In order to investigate the applicability of our paper-modified electrode for assessment of 8-OHdG levels in POC, we performed some electrochemical studies using real serum samples. Biological fluids, such as, urine, blood and serum are complex matrices, composed by high levels of small biomolecules, some of which are electrochemically active and thereby act as possible interfering species. Thus, to optimize some experimental conditions, we have tested the dependence of the oxidation peak potential of both the target-molecule and possible interferent species for different electrolytes and pH values, aiming for a good voltammetric separation of the compounds. Figure S6 shows the differential pulse voltammograms obtained for 8-OHdG spiked serum samples 1:10 diluted in different buffers at different pH environments (basic, neutral and acid). Although it is not displayed here, all the tested diluted serum samples presented a broad DPV signal between +0.35 V and +0.45 V due to the presence of other interferent species holding electroactivity characteristics, such as, ascorbic acid and uric acid, among others. Our data showed that by doping these serum samples with a known concentration of 8-OHdG we were able to obtain a second DPV peak assigned to the oxidation of our target-molecule, with the exception of the buffer Tris pH 9.1 that presented no extra peak (Figure S6A). This outcome is in agreement with our previous pH study showing that the oxidation peak current is negatively affected by the increasing of pH. For the other tested pH values (Figure S6B and S6C), the best enhancement in the oxidation current of 8-OHdG was achieved for the sample diluted in PBS pH 7.4. The obtained results are in good agreement with other similar studies that showed that the peak current of 8-oxoguanine, in the presence of interferents, was maximum in the pH range 6–858. In sum, PBS at 7.4 pH was the optimal choice for 8-OHdG electrochemical detection since the peak current is higher and sufficiently good separation between peaks was reached.

Meanwhile, the application of the proposed sensor in the quantification of 8-OHdG was tested in serum samples by using a spiking approach. All samples were previously diluted 1:10 in PBS pH 7.4. Three independent measurements were performed for each concentration. Figure 7 presents the calibration graph for 8-OHdG concentration obtained from the DPV response. A linear regression equation (log current (A) = 0.67 log concentration (ng/ml)−9.3655) was achieved over the concentration range 10–1000 ng/ml with a correlation coefficient of 0.9958. Moreover, the reproducibility of the modified-electrodes was confirmed and RSD was less than 2.5%.

Figure 7
Figure 7

Calibration curve of the concentration of 8-OHdG in diluted serum samples.

Although other works have been reported with better sensitivity (see Table 1), they have used more complex and expensive protocols in comparison with our paper-based sensor. For instance, some interesting studies related to the modification of GCE surface with materials that effectively increased their surface area enabled the detection of 8-OHdG molecule at very low levels (0.1–0.2 ng/ml) but in both cases the immobilization of antibodies was performed14,59. One of the main advantages of our 3-electrode system assembled on paper substrate is their ability to work with small sample volumes. Moreover, there are very few papers concerning the application of rapid and cost-effective biosensing devices for real serum samples. Thus, the analysis of 8-OHdG in serum samples was successfully achieved in less time and with low cost input, allowing the detection of OS biomarkers in biological samples.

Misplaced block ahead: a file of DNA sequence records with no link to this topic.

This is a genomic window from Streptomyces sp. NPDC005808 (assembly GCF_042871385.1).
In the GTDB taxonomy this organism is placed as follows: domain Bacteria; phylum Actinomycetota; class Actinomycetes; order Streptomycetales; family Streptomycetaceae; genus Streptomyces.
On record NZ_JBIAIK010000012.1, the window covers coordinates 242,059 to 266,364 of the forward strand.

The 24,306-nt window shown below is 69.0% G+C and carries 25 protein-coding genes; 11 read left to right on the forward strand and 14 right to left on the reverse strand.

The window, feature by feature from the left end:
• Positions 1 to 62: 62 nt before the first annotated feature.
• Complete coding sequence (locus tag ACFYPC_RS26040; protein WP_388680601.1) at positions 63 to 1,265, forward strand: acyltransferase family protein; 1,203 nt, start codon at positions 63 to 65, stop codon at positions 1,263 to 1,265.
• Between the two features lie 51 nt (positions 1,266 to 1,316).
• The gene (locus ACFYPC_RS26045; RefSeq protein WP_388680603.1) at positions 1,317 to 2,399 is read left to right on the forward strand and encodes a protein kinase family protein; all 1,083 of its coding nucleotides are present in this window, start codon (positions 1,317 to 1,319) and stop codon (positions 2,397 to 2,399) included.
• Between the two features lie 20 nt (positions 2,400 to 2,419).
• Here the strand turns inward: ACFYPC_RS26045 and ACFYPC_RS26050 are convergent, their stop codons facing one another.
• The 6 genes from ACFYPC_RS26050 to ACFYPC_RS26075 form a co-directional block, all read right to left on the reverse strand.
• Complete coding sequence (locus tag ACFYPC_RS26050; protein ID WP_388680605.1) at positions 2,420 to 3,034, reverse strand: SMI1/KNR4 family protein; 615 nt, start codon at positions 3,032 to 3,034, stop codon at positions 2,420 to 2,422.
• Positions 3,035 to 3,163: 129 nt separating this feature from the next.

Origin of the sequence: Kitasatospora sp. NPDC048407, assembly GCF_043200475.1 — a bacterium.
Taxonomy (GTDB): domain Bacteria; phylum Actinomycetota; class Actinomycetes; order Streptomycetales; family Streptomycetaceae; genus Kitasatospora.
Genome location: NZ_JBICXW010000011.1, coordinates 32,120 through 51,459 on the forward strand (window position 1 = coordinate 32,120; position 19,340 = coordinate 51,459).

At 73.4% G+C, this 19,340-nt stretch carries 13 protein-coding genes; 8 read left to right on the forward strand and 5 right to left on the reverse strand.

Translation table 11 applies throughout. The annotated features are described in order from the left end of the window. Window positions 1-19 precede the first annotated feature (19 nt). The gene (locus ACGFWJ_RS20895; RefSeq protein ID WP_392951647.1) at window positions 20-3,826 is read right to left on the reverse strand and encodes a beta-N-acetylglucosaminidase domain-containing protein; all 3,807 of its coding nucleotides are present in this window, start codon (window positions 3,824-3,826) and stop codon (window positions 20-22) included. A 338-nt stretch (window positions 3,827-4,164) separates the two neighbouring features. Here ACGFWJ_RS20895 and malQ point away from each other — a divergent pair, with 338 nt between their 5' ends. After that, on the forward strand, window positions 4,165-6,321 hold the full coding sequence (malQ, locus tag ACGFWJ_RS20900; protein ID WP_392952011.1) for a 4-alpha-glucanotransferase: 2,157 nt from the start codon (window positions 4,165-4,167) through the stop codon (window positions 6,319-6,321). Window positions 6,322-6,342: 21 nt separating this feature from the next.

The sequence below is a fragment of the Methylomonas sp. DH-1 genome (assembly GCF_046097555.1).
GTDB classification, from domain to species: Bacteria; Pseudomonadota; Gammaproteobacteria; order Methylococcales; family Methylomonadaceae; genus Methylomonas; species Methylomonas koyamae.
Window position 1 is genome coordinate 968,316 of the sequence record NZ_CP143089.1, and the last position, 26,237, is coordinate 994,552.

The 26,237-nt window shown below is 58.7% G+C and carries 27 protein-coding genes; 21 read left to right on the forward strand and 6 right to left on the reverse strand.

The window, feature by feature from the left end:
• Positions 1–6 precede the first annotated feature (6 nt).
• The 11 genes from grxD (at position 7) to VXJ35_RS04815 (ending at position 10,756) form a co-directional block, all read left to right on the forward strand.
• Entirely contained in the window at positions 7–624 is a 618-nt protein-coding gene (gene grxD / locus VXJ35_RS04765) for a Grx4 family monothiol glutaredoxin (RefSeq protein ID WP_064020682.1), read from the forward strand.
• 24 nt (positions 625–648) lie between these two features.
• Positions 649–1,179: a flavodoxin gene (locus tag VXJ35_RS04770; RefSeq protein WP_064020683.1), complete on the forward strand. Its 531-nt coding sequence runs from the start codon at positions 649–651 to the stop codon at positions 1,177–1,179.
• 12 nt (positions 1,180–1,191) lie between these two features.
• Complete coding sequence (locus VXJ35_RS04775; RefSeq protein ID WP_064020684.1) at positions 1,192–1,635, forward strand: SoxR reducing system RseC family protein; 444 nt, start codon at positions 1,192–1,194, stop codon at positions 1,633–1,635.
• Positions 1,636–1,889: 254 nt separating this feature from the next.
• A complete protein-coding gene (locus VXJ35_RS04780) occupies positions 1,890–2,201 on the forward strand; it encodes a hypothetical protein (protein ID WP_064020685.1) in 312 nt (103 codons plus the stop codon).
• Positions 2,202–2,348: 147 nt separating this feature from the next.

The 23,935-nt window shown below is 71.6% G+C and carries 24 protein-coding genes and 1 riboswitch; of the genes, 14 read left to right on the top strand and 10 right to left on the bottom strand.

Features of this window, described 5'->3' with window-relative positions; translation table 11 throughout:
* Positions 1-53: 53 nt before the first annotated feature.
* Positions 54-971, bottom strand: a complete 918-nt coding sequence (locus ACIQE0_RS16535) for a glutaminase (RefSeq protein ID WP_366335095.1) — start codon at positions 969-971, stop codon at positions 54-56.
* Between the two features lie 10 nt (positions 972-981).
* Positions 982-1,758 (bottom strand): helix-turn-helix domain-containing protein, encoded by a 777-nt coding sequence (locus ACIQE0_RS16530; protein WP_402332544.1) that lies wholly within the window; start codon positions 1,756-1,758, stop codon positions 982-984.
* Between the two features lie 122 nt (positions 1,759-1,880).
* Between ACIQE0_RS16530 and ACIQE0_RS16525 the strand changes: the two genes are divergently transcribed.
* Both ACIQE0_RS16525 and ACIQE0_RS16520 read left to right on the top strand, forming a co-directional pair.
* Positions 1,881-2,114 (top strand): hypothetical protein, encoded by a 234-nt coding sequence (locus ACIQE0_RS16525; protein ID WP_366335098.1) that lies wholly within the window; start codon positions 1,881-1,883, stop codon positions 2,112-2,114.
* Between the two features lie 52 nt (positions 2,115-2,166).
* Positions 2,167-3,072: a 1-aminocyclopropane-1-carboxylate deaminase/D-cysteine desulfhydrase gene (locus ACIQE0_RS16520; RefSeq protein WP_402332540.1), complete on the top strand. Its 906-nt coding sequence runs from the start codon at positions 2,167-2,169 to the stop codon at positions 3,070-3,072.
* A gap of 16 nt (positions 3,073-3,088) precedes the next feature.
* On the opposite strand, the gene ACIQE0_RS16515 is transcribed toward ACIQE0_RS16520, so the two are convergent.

We have investigated the electrochemical performance of 8-OHdG biomarker at the surface of paper-modified electrodes for in-situ detection purposes. Different carbon-based nanomaterials were tested for coating the paper support and it was found that the presence of the conducting polymer PEDOT could effectively enhance the oxidation peak current of 8-OHdG. In parallel, several experimental conditions, such as, scan-rate, potential of pre-accumulation, accumulation time, supporting electrolyte and pH have been carefully optimized and the electrochemical response of the designed sensor was investigated by means of DPV. Overall, the combination of electrical properties of PEDOT with the electrochemical sensing of 8-OHdG enhanced the electro-catalytic activity of the working electrode, which resulted in favourable analytical features, such as, high reproducibility and selectivity, with low cost resources.

One main advantage of this biosensor is easy and quick way to regenerate it, simply by performing voltammetric cycles in buffer solution, enabling continuous real-time detection of several samples. The developed electrochemical paper-based sensor showed high sensitivity towards 8-OHdG over the concentration range 50–1000 ng/ml, enabling low detection limit. Thus, the proposed electrochemical sensor holds high selectivity, reproducibility and stability, which constitutes a promising low-cost approach to be implemented as an easy-to-use protocol for sensitive detection of 8-OHdG in biological samples.